Writing ideas from Indigo Williams
The poet Robert Winner was born in the Bronx in 1930. In his poem Home he evokes the landscape of the city that raised him. He gives us a snap shot of where he is from and in doing so, he paints us a picture about himself.
What things have made you who you are? What people, places or experiences? Tell us about those things by writing a poem about either a person, place or thing that expresses where you’re from. It could be a country, members of your family or even the chicken and chip shop you and your friends visit often.
Writing about things that matter to us help us to write poems that matter, so dig deep and write a poem about where you’re from and the places and moments that have shaped you.
Read the poem Home by Robert Winner and Where I'm From by George Ella Lyon (click here to download both poems). Pay close attention to the way the poets describe where they’re from with interesting verb choices and attention to detail.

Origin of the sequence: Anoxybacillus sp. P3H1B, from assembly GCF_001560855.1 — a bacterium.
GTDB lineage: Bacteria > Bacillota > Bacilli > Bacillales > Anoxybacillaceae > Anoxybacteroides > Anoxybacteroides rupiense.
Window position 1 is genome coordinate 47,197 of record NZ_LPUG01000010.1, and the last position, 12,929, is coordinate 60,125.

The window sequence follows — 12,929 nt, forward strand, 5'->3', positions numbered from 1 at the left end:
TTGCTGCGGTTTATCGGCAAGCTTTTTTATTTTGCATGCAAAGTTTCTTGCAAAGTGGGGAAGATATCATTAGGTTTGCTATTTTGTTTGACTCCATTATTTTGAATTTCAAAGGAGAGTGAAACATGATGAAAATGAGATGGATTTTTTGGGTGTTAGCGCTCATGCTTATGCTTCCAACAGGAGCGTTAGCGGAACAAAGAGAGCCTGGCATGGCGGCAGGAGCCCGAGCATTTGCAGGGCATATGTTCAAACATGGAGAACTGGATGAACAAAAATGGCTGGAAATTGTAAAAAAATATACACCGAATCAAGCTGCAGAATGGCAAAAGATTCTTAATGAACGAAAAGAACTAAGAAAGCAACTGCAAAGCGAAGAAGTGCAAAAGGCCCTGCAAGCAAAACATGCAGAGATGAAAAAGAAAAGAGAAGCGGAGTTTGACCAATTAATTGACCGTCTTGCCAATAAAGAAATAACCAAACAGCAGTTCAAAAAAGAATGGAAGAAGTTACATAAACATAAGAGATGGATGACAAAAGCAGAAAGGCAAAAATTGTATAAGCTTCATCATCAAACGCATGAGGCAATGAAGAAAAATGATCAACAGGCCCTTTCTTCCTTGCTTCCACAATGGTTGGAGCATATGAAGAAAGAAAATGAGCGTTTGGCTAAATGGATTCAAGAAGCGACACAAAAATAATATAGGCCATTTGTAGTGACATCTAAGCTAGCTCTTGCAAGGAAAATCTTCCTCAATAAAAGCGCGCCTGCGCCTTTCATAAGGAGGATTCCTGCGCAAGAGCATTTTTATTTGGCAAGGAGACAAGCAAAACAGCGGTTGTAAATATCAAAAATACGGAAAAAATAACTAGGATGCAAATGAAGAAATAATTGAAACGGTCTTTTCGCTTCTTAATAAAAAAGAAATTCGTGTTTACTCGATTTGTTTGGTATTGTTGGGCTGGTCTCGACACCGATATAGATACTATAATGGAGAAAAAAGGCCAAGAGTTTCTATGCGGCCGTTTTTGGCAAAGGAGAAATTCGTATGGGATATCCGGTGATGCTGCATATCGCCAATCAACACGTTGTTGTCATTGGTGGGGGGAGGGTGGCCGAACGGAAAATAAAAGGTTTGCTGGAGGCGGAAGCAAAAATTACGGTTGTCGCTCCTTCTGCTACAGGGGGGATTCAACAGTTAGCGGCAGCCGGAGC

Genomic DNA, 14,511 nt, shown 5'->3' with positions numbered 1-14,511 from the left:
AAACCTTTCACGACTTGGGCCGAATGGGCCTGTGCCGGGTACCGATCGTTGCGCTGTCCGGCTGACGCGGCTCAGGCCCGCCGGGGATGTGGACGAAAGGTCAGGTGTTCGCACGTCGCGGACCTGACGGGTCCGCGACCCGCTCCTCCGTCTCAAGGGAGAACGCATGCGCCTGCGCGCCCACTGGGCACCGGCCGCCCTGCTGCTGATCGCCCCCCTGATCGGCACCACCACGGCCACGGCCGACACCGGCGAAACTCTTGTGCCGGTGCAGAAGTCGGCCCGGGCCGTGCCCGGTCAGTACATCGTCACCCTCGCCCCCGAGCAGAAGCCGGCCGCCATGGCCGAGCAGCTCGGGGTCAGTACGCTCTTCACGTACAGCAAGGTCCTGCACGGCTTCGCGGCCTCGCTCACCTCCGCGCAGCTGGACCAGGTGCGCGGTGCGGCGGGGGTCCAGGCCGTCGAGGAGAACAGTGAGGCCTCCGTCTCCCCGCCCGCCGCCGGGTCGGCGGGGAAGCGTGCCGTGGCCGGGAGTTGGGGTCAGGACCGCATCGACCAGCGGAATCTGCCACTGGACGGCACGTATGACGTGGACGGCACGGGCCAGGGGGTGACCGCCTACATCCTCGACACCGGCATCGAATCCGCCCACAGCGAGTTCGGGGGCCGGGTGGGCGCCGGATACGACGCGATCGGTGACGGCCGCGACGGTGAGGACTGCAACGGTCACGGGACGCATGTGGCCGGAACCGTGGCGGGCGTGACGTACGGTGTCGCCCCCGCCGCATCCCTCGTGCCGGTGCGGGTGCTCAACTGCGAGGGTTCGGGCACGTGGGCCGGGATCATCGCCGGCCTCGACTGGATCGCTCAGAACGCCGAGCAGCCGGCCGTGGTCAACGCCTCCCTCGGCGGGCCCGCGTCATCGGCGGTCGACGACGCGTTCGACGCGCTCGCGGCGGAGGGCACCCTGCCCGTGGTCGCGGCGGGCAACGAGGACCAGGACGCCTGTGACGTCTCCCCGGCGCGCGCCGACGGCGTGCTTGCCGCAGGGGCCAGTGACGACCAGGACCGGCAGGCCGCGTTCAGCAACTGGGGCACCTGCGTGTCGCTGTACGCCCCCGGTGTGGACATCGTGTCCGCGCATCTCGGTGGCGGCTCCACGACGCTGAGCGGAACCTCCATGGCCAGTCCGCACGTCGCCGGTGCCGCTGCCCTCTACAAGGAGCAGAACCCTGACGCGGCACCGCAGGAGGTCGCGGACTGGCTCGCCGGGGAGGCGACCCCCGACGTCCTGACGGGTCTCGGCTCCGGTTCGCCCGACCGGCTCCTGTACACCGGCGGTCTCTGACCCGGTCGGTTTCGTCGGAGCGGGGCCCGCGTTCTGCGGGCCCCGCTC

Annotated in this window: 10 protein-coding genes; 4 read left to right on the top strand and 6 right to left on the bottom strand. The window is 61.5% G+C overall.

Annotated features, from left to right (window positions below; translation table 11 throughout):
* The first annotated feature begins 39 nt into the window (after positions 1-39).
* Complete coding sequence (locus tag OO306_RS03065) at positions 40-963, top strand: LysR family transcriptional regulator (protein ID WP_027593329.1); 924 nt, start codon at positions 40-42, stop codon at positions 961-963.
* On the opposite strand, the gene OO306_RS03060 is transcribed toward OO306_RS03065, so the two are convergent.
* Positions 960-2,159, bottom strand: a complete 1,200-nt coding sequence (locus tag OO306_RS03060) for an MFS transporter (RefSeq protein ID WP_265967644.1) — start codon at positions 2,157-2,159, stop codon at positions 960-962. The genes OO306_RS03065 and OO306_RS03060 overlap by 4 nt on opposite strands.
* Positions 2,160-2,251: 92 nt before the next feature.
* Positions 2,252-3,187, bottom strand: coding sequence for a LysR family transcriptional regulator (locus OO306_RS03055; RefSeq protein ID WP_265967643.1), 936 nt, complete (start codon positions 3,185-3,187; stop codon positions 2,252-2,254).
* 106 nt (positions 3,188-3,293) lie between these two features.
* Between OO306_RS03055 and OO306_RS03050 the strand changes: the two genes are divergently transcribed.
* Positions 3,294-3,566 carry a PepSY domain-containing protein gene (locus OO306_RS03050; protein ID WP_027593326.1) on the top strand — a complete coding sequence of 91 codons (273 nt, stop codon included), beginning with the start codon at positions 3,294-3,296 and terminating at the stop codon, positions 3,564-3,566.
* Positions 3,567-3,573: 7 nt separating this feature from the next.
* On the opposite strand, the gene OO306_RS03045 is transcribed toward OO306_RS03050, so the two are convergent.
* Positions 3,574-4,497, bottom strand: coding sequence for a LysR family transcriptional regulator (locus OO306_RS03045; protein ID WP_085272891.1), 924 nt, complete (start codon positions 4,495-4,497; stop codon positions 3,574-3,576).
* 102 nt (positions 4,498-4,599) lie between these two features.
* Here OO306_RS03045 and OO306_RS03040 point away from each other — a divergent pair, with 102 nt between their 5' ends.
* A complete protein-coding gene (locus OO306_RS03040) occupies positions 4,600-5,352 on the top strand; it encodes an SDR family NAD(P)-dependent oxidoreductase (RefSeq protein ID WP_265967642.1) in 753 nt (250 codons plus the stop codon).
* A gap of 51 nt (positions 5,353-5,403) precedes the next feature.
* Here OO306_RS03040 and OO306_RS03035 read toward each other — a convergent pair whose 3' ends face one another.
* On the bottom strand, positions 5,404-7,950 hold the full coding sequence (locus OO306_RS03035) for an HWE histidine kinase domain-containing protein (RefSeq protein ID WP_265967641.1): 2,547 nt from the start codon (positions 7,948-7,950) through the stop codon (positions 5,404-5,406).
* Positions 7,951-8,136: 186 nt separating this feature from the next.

Once you’ve read the poems you have two options as to how to begin your poem.
Option one: Follow the ‘I’m from…’ template, like the George Ella Lyon poem, using the repetition of the phrase ‘I come from’ to begin each new stanza.
Option two: Write freely in your own structure like the Robert Winner's poem Home or Amy Neilson Smith’s Brighton-Hearted, performed by the poet in the video above.
If you choose the template, follow the guided steps on the sheet to help you write your first draft. This is only to help you get started, feel free to take the poem anywhere you would like!
If you could sum up where you’re from in a picture what would that picture look like? Use that image to help you write your poem. Try drawing a picture of the moment you want to write about to help you visualise it better. For example, maybe the image is a freeze frame of you’re family at dinnertime.